Smith v. Berryhill

Filing 36

ORDER granting 33 Motion for EAJA Attorney Fees. Expenses and Costs signed by Judge J Richard Creatura.(SH)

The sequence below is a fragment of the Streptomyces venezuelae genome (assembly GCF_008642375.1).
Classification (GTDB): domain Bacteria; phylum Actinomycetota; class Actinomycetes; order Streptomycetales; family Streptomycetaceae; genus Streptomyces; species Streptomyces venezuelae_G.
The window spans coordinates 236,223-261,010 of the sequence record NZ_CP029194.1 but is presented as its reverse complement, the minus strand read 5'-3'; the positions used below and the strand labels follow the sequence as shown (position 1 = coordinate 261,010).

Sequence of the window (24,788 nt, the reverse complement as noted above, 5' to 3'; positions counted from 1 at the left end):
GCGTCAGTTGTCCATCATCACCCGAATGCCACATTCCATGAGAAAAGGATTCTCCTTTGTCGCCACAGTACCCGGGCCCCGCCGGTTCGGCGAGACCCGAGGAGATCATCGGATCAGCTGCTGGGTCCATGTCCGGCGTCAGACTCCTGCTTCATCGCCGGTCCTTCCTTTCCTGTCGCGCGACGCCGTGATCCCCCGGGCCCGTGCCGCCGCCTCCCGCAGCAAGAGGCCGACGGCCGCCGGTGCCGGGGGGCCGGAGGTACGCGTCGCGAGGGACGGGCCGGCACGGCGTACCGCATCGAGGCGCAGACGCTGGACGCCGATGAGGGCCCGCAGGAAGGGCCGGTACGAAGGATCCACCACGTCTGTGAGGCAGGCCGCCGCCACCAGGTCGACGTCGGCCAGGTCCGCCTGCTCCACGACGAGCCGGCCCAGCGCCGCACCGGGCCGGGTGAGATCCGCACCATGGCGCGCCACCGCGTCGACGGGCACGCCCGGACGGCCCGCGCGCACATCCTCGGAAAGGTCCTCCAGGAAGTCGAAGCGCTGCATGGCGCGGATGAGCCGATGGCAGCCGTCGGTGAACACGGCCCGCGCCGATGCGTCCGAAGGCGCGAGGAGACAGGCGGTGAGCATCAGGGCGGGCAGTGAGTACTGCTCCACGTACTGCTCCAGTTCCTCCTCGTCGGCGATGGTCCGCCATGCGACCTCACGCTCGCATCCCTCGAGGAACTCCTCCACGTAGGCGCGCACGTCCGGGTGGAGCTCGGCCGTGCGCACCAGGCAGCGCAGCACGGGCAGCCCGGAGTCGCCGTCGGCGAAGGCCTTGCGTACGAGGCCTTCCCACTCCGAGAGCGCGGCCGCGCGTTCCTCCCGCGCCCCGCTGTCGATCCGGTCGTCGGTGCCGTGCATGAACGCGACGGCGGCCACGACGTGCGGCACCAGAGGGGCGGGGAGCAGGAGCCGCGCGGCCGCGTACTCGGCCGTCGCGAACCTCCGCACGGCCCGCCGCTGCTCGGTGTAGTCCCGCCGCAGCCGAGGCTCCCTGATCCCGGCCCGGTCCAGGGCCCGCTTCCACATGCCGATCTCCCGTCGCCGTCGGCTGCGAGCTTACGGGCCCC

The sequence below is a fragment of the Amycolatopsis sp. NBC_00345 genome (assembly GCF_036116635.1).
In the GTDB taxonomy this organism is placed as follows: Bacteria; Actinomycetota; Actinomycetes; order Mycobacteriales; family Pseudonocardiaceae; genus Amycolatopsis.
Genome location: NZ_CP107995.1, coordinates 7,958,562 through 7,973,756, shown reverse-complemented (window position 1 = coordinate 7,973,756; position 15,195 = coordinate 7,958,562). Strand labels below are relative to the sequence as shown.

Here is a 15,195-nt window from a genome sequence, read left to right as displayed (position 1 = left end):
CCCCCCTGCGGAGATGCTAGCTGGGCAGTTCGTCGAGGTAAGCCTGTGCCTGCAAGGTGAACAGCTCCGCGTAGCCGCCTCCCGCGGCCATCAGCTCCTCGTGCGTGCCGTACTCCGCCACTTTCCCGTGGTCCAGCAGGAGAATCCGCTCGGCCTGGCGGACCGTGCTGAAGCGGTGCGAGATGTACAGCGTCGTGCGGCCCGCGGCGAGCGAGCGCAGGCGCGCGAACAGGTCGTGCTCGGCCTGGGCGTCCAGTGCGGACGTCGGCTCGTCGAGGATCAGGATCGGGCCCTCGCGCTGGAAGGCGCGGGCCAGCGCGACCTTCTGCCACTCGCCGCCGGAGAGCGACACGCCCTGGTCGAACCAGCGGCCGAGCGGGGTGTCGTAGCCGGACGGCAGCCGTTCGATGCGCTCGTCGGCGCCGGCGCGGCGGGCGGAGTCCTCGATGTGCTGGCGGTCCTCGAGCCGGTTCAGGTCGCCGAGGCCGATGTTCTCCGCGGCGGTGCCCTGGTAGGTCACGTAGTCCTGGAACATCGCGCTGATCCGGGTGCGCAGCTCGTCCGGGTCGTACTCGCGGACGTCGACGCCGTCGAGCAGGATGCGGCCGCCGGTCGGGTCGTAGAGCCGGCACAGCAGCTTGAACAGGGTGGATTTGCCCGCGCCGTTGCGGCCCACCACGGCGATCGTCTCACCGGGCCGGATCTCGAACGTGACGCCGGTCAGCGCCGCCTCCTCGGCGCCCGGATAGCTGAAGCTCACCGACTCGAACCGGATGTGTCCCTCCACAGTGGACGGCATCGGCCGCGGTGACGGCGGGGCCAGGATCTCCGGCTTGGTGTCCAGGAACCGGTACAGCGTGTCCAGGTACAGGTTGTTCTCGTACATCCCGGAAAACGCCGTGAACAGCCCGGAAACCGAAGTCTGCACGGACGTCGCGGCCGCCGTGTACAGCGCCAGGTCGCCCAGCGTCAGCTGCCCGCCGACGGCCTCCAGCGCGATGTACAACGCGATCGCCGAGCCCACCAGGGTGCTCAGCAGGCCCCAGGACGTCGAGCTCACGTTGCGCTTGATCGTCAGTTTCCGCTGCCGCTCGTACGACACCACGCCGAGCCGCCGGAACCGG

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1 2 3 4 5 6 7 UNITED STATES DISTRICT COURT WESTERN DISTRICT OF WASHINGTON AT TACOMA 8 9 10 STEVEN M. SMITH, Plaintiff, 11 12 13 14 15 v. NANCY A. BERRYHILL, Acting Commissioner of the Social Security Administration, CASE NO. 3:13-cv-06082-JRC ORDER ON PLAINTIFF’S CONTESTED MOTION FOR ATTORNEY’S FEES PURSUANT TO THE EQUAL ACCESS TO JUSTICE ACT Defendant. 16 17 This Court has jurisdiction pursuant to 28 U.S.C. § 636(c), Fed. R. Civ. P. 73 and 18 Local Magistrate Judge Rule MJR 13 (see also Notice of Initial Assignment to a U.S. 19 Magistrate Judge and Consent Form, Dkt. 6; Consent to Proceed Before a United States 20 Magistrate Judge, Dkt. 7). This matter comes before the Court on plaintiff’s contested 21 motion for attorney’s fees pursuant to the Equal Access to Justice Act, 28 U.S.C. § 2412 22 (hereinafter “EAJA”) (see Dkt. 33; see also Dkts. 34, 35). 23 24 ORDER ON PLAINTIFF’S CONTESTED MOTION FOR ATTORNEY’S FEES PURSUANT TO THE EQUAL ACCESS TO JUSTICE ACT - 1 1 Subsequent to plaintiff’s success at obtaining a reversal of the decision of the 2 Social Security Administration, defendant Acting Commissioner challenged plaintiff’s 3 request for statutory attorney’s fees on the grounds that defendant’s position in this 4 matter was justified in substance and had a reasonable basis in fact and law. 5 Because this Court disagrees, and because the requested fees are reasonable, 6 plaintiff’s motion for statutory fees should be granted. Dkt. 33. 7 BACKGROUND and PROCEDURAL HISTORY 8 On December 8, 2014, this Court issued an Order affirming the Social Security 9 10 Administration’s decision to deny benefits (see Dkt. 23). Plaintiff appealed this decision 11 to the Ninth Circuit Court of Appeals on February 6, 2015 (Dkt. 25). On August 3, 2017, 12 the Court of Appeals issued a Memorandum which reversed and remanded this matter to 13 the Administration for further proceedings (Dkt. 28). 14 The Ninth Circuit Court of Appeals found that the ALJ erred when reviewing the 15 medical evidence and when failing to credit fully medical opinions (see id., pp. 2, 6). This 16 matter was reversed pursuant to sentence four of 42 U.S.C. § 405(g) for further 17 consideration due to the harmful errors (see id.). 18 Subsequently, plaintiff filed a motion for EAJA attorney’s fees, to which 19 defendant objected (see ECF Nos. 33, 34). Defendant asserts that her position was 20 substantially justified and that no attorney fees should be awarded under the EAJA. Dkt. 21 22 23 34, pp. 3-4). Plaintiff filed a reply (see ECF No. 35). // 24 // ORDER ON PLAINTIFF’S CONTESTED MOTION FOR ATTORNEY’S FEES PURSUANT TO THE EQUAL ACCESS TO JUSTICE ACT - 2 1 STANDARD OF REVIEW 2 In any action brought by or against the United States, the EAJA requires that "a 3 court shall award to a prevailing party other than the United States fees and other 4 5 expenses . . . . unless the court finds that the position of the United States was substantially justified or that special circumstances make an award unjust." 28 U.S.C. § 6 2412(d)(1)(A). 7 According to the United States Supreme Court, “the fee applicant bears the burden 8 9 10 of establishing entitlement to an award and documenting the appropriate hours expended.” Hensley v. Eckerhart, 461 U.S. 424, 437 (1983). The government has the 11 burden of proving that its positions overall were substantially justified. Hardisty v. 12 Astrue, 592 F.3d 1072, 1076 n.2 (9th Cir. 2010), cert. denied, 179 L.Ed.2d 1215, 2011 13 U.S. LEXIS 3726 (U.S. 2011) (citing Flores v. Shalala, 49 F.3d 562, 569-70 (9th Cir. 14 1995)). Further, if the government disputes the reasonableness of the fee, then it also 15 “has a burden of rebuttal that requires submission of evidence to the district court 16 challenging the accuracy and reasonableness of the hours charged or the facts asserted by 17 18 the prevailing party in its submitted affidavits." Gates v. Deukmejian, 987 F.2d 1392, 1397-98 (9th Cir. 1992) (citations omitted). The Court has an independent duty to review 19 the submitted itemized log of hours to determine the reasonableness of hours requested in 20 each case. See Hensley, supra, 461 U.S. at 433, 436-37. 21 22 23 // // 24 // ORDER ON PLAINTIFF’S CONTESTED MOTION FOR ATTORNEY’S FEES PURSUANT TO THE EQUAL ACCESS TO JUSTICE ACT - 3 1 DISCUSSION 2 3 4 In this matter, plaintiff clearly was the prevailing party because he received a remand of the matter to the administration for further consideration (see Order re: 5 Mandate, Dkt. 30). In order to award a prevailing plaintiff attorney fees, the EAJA also 6 requires a finding that the position of the United States was not substantially justified. 28 7 U.S.C. § 2412(d)(1)(B). 8 The Court notes that the fact that the Administration did not prevail on the merits 9 does not compel the conclusion that its position was not substantially justified. See Kali v. 10 11 12 Bowen, 854 F.2d 329, 334 (9th Cir. 1988)) (citing Oregon Envtl. Council v. Kunzman, 817 F.2d 484, 498 (9th Cir. 1987)). The Court also notes that when determining the issue of substantial justification, the Court reviews only the “issues that led to remand” in 13 determining if an award of fees is appropriate. See Toebler v. Colvin, 749 F.3d 830, 834 14 (9th Cir. 2014)). 15 16 17 The Supreme Court squarely addressed the meaning of the term “substantially justified.” See Pierce v. Underwood, 487 U.S. 552, 564-68 (1988). The Court concluded 18 that “as between the two commonly used connotations of the word “substantially,” the 19 one most naturally conveyed by the phrase before us here is not “justified to a high 20 degree,” but rather “justified in substance or in the main” -- that is, justified to a degree 21 that could satisfy a reasonable person.” Id. at 565. The Court continued, noting that the 22 stated definition “is no different from the ‘reasonable basis both in law and fact’ 23 24 ORDER ON PLAINTIFF’S CONTESTED MOTION FOR ATTORNEY’S FEES PURSUANT TO THE EQUAL ACCESS TO JUSTICE ACT - 4 1 formulation adopted by the Ninth Circuit and the vast majority of other Courts of Appeals 2 that have addressed this issue.” Id. (citations omitted). 3 4 5 In addition, as stated by the Ninth Circuit, a “substantially justified position must have a reasonable basis both in law and fact.” Guiterrez v. Barnhart, 274 F.3d 1255, 1258 (9th Cir. 2001) (citing Pierce v. Underwood, supra, 487 U.S. at 565; Flores v. Shalala, 6 49 F.3d 562, 569 (9th Cir. 1995)). The Court is to focus on whether or not the 7 Administration was substantially justified in taking its original action; and, in defending 8 9 10 the validity of the action in court. Id. at 1259 (citing Kali, supra, 854 F.2d at 332). However, “if ‘the government’s underlying position was not substantially justified,’” the 11 Court must award fees and does not have to address whether or not the government’s 12 litigation position was justified. See Toebler, supra, 749 F.3d at 832 (quoting Meier v. 13 Colvin, 727 F.3d 867, 872 (9th Cir. 2013)). That is precisely the situation here. 14 Defendant, in essence, takes the position that since the District Court found that 15 defendant’s position was justified, even though the Ninth Circuit reversed, no attorney 16 fees should be awarded. See Dkt. 34, pp. 2-3. If this were the standard, then plaintiffs 17 18 would never recover attorney fees even though they were successful after appealing to the Ninth Circuit and having the district court reversed. This should not be the standard. 19 As noted by plaintiff, the Ninth Circuit has indicated that it is a “decidedly unusual 20 case in which there is substantial justification under the EAJA even though the agency's 21 22 23 24 decision was reversed as lacking in ‘reasonable, substantial, and probative evidence in the record.’” Al-Harbi v. INS, 284 F.3d 1080, 1085 (9th Cir. 2002) (citations omitted). Plaintiff persuasively argues as follows in his Reply in support of his fee petition: ORDER ON PLAINTIFF’S CONTESTED MOTION FOR ATTORNEY’S FEES PURSUANT TO THE EQUAL ACCESS TO JUSTICE ACT - 5 1 2 3 4 5 6 7 In its decision on the merits, the Ninth Circuit reversed the ALJ’s decision because the ALJ improperly rejected [plaintiff’s] testimony regarding his level of pain and the extent of his symptoms, and the ALJ also improperly rejected the medical evidence largely based upon his improper rejection of [plaintiff’s] testimony. (Internal citation to Dkt. 28, pp. 2-7). Based on these errors, the Ninth Circuit remanded [plaintiff’s] claims for new hearing. On the issues upon which the Ninth Circuit remanded this case, neither the ALJ’s decision or the Commissioner's defense of that decision had a reasonable basis in law or in fact. However, because the ALJ’s on these issues was not substantially justified, this Court need not address whether the government's litigation position was substantially justified. 8 9 10 Dkt. 35, p. 3 (footnote and citations omitted). As noted by plaintiff, defendant “argues that ‘the ALJ discredited several 11 physicians' opinions because they relied on incorrect information about plaintiff’s drug 12 and alcohol abuse; but, [defendant] here is citing to the District Court's decision that was 13 reversed by the Ninth Circuit." Id. As further noted by plaintiff, it is “the Ninth Circuit's 14 analysis that must be looked at to determine whether the ALJ’s decision was substantially 15 justified.” Id. 16 17 18 Although the Ninth Circuit agreed with this Court that plaintiff had made inconsistent statements over the course of numerous years regarding his drug and alcohol use, the Ninth Circuit noted that there were other years during which his allegations 19 appear to have been consistent with the medical record, and perhaps more importantly, 20 that this factor alone was insufficient to justify the failure to credit fully plaintiff’s 21 22 23 allegations. Dkt. 28, pp. 2-7. Therefore, the ALJ’s written decision did not have a reasonable basis in law or fact. 24 ORDER ON PLAINTIFF’S CONTESTED MOTION FOR ATTORNEY’S FEES PURSUANT TO THE EQUAL ACCESS TO JUSTICE ACT - 6 1 Therefore, the government’s underlying position was not substantially justified. 2 See Guiterrez, supra, 274 F.3d at 1258 (citing Pierce v. Underwood, supra, 487 U.S. at 3 565). 4 5 The Court also concludes that there are no special circumstances which render an EAJA award in this matter unjust. 6 Therefore, all that remains is to determine the amount of a reasonable fee. See 28 7 U.S.C. § 2412(b); Hensley, supra, 461 U.S. at 433, 436-37; see also Roberts v. Astrue, 8 9 10 11 2011 U.S. Dist. LEXIS 80907 (W.D. Wash. 2011), adopted by 2011 U.S. Dist. LEXIS 80913 (W.D. Wash. 2011). Once the court determines that a plaintiff is entitled to a reasonable fee, “the 12 amount of the fee, of course, must be determined on the facts of each case.” Hensley, 13 supra, 461 U.S. at 429, 433 n.7. According to the U.S. Supreme Court, “the most useful 14 starting point for determining the amount of a reasonable fee is the number of hours 15 reasonably expended on the litigation multiplied by a reasonable hourly rate.” Hensley, 16 supra, 461 U.S. at 433. 17 18 Here, plaintiff prevailed on the single claim of whether or not the denial of his social security application was based on substantial evidence in the record as a whole and 19 not based on harmful legal error. When the case involves a “common core of facts or will 20 be based on related legal theories . . . . the district court should focus on the 21 22 23 significance of the overall relief obtained by the plaintiff in relation to the hours reasonably expended on the litigation.” See Hensley, supra, 461 U.S. at 435. The 24 ORDER ON PLAINTIFF’S CONTESTED MOTION FOR ATTORNEY’S FEES PURSUANT TO THE EQUAL ACCESS TO JUSTICE ACT - 7 1 Supreme Court concluded that where a plaintiff “has obtained excellent results, his 2 attorney should recover a fully compensatory fee.” Id. 3 4 5 The Court concludes based on a review of the relevant evidence that the plaintiff here obtained excellent results. Therefore, the Court will look to “the hours reasonably expended on the litigation,” which, when combined with the reasonable hourly rate, 6 encompasses the lodestar. See Hensley, supra, 461 U.S. at 435. Other relevant factors 7 identified in Johnson, supra, 488 F.2d at 717-19 “usually are subsumed within the initial 8 9 10 calculation of hours reasonably expended at a reasonably hourly rate.” 1 See Hensley, supra, 461 U.S. at 434 n.9 (other citation omitted); see also Kerr v. Screen Extras Guild, 11 Inc., 526 F.2d 67, 70 (9th Cir. 1975) (adopting Johnson factors); Stevens v. Safeway, 12 2008 U.S. Dist. LEXIS 17119 at *40-*41 (C.D. Cal. 2008) (“A court employing th[e 13 Hensley lodestar method of the hours reasonably expended multiplied by a reasonable 14 hourly rate] to determine the amount of an attorney’s fees award does not directly 15 consider the multi-factor test developed in Johnson, supra, 488 F.2d at 717-19, and Kerr, 16 supra, 526 F.2d at 69-70”); but see Goodwin v. Astrue, 2012 U.S. Dist. LEXIS 97651 at 17 18 *10-*12, *14-*20 (W.D. Wash. 2012) (applying Johnson factors), adopted by 2012 U.S. Dist. LEXIS 97650 (W.D. Wash. 2012). These guidelines are consistent with Washington 19 20 21 22 23 24 1 The Johnson factors are: (1) The time and labor involved; (2) the novelty and difficulty of the questions involved; (3) the skill requisite to perform the legal service properly; (4) the preclusion of other employment by the attorney due to acceptance of the case; (5) the customary fee; (6) whether the fee is fixed or contingent: (7) time limitations imposed by the client or the circumstances; (8) the amount involved and the results obtained; (9) the experience, reputation, and ability of the attorneys; (10); the ‘undesirability’ of the case; (11) the nature and length of the professional relationship with the client; and (12) awards in similar cases. Johnson, supra, 488 F.2d at 717-19) (citations omitted); see also United States v.Guerette, 2011 U.S. Dist. LEXIS 21457 at *4-*5 (D. Hi 2011) (“factors one through five have been subsumed” in the determination of a number of hours reasonably expended multiplied by a reasonable rate); but see City of Burlington v. Dague, 505 U.S. 557 (1992) (rejecting factor 6 of contingent nature of the fee). ORDER ON PLAINTIFF’S CONTESTED MOTION FOR ATTORNEY’S FEES PURSUANT TO THE EQUAL ACCESS TO JUSTICE ACT - 8 1 Rules of Professional Conduct 1.5. 2 Given the facts and circumstances of the matter herein, and based on the briefing, 3 declarations and attorney time sheet, the Court concludes that the amount of time 4 5 incurred by plaintiff’s attorney in this matter is reasonable. Specifically, following a review of plaintiff’s request, the Court finds reasonable 6 plaintiff’s request for expenses in the amount of $36.54 and for attorney’s fees in the 7 amount of $15,192.95. 8 9 10 This attorney’s fee ($15,192.95) portion is $14,801.05 ($14,281.05 in attorney fees and $520 in paralegal fees) for the main case (including appeal to the Ninth Circuit), plus 11 $391.90 (2.0 x $195.95) for the reply, representing 75 attorney hours of work in the main 12 case (and 5.2 paralegal hours), as well as two hours defending his fee petition. 13 Plaintiff also is awarded $397.20 in costs. 14 CONCLUSION 15 Plaintiff’s request for $36.54 in expenses is granted. 16 Plaintiff is awarded $15,192.95 in attorney’s fees. 17 18 This motion for attorney’s fees and expenses (Dkt. 33) is granted pursuant to the EAJA and consistent with Astrue v. Ratliff, 130 S. Ct. 2521, 2524, 2010 U.S. LEXIS 19 4763 at ***6-***7 (2010). 20 Plaintiff also is awarded $397.20 in costs pursuant to 28 U.S.C. § 1920. 21 22 23 Plaintiff’s award is subject to any offset allowed pursuant to the Department of Treasury’s Offset Program. See id. at 2528. If it is determined that plaintiff’s EAJA fees 24 are not subject to any offset, the check for EAJA fees shall be made payable to plaintiff’s ORDER ON PLAINTIFF’S CONTESTED MOTION FOR ATTORNEY’S FEES PURSUANT TO THE EQUAL ACCESS TO JUSTICE ACT - 9 1 counsel, either by direct deposit or by check payable to Eitan Kassel Yanich, Esq., based 2 on plaintiff’s assignment of these amounts to plaintiff’s attorney. The checks for EAJA 3 fees, expenses and costs shall be mailed to plaintiff’s counsel at Eitan Kassel Yanich, 4 5 Esq., PLLC, 203 Fourth Avenue E., Suite 321, Olympia, WA 98501. Dated this 9th day of March, 2018. A 6 7 J. Richard Creatura United States Magistrate Judge 8 9 10 11 12 13 14 15 16 17 18 19 20 21 22 23 24 ORDER ON PLAINTIFF’S CONTESTED MOTION FOR ATTORNEY’S FEES PURSUANT TO THE EQUAL ACCESS TO JUSTICE ACT - 10